SAN FRANCISCO – President Barack Obama's name keeps coming up during the trial challenging the constitutionality of California's same-sex marriage ban. Wednesday, attorneys defending Proposition 8 played excerpts from a videotape of Obama's speech before the Human Rights Campaign dinner last October. His remarks at that event and an earlier statement in which he said he is a ''fierce advocate'' for LGBT civil rights were offered as evidence that the LGBT community is a politically powerful group with powerful allies.
But the expert witness for attorneys challenging Proposition 8 dismissed the president's words as just that -- words. His ''rhetoric far exceeds his actions,'' said political science scholar Gary Segura on the witness stand.
''There's a difference between giving a nice speech and actually accomplishing some sort of policy change,'' said Segura.
Segura, a professor of political science at Stanford University, was on the stand to establish that gays and lesbians are a politically powerless group. Laws that target politically powerless groups are given greater scrutiny by the courts.
Gay people, said Segura, ''do not possess a meaningful degree of political power and are politically vulnerable.''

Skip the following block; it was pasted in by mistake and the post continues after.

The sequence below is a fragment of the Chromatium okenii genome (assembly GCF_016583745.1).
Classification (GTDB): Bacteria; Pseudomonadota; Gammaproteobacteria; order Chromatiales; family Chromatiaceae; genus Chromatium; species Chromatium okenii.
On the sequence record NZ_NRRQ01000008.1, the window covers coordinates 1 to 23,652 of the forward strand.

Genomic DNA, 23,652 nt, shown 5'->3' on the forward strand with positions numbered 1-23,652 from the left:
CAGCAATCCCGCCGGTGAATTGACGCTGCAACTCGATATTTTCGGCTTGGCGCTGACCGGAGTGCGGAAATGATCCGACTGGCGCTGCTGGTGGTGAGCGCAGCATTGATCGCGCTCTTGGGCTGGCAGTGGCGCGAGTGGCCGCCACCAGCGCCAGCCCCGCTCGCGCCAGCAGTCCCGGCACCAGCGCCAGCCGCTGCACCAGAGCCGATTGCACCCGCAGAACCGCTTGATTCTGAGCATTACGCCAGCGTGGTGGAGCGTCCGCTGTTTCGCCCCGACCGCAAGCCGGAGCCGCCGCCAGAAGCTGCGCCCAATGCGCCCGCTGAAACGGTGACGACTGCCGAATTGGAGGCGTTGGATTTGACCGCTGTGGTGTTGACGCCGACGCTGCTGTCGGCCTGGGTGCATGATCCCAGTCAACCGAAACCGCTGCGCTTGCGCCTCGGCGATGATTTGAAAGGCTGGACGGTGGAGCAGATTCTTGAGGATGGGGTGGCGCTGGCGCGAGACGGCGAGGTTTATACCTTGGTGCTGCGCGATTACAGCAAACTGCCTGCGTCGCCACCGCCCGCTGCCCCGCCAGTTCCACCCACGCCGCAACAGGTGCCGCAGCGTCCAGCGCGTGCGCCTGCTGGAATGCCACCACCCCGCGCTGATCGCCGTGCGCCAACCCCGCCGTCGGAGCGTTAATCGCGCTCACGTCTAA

The fact that President Obama signed into law a hate crimes bill that gay activists had been seeking for over 20 years, said Segura, did not prove gays were powerful.
''It was not a huge victory,'' he said, because it was legislation aimed at ameliorating an existing disadvantage for gay people. ''And to get passed, it had to be attached to a defense authorization bill.''
As evidence of gays' political vulnerability, Segura pointed out that gays have lost about 70 percent of more than 200 ballot battles across the country on various discrimination measures, and 100 percent of ballot battles over marriage equality.
''No other group in American society…has been targeted'' by hostile ballot measures more than gays and lesbians, said Segura. Ballot battles have been gay people's Waterloo, he said.
Only six openly gay people have ever served in the U.S. Congress, noted Segura, only one percent of state legislators are openly gay and only a half percent of local elected officials are openly gay.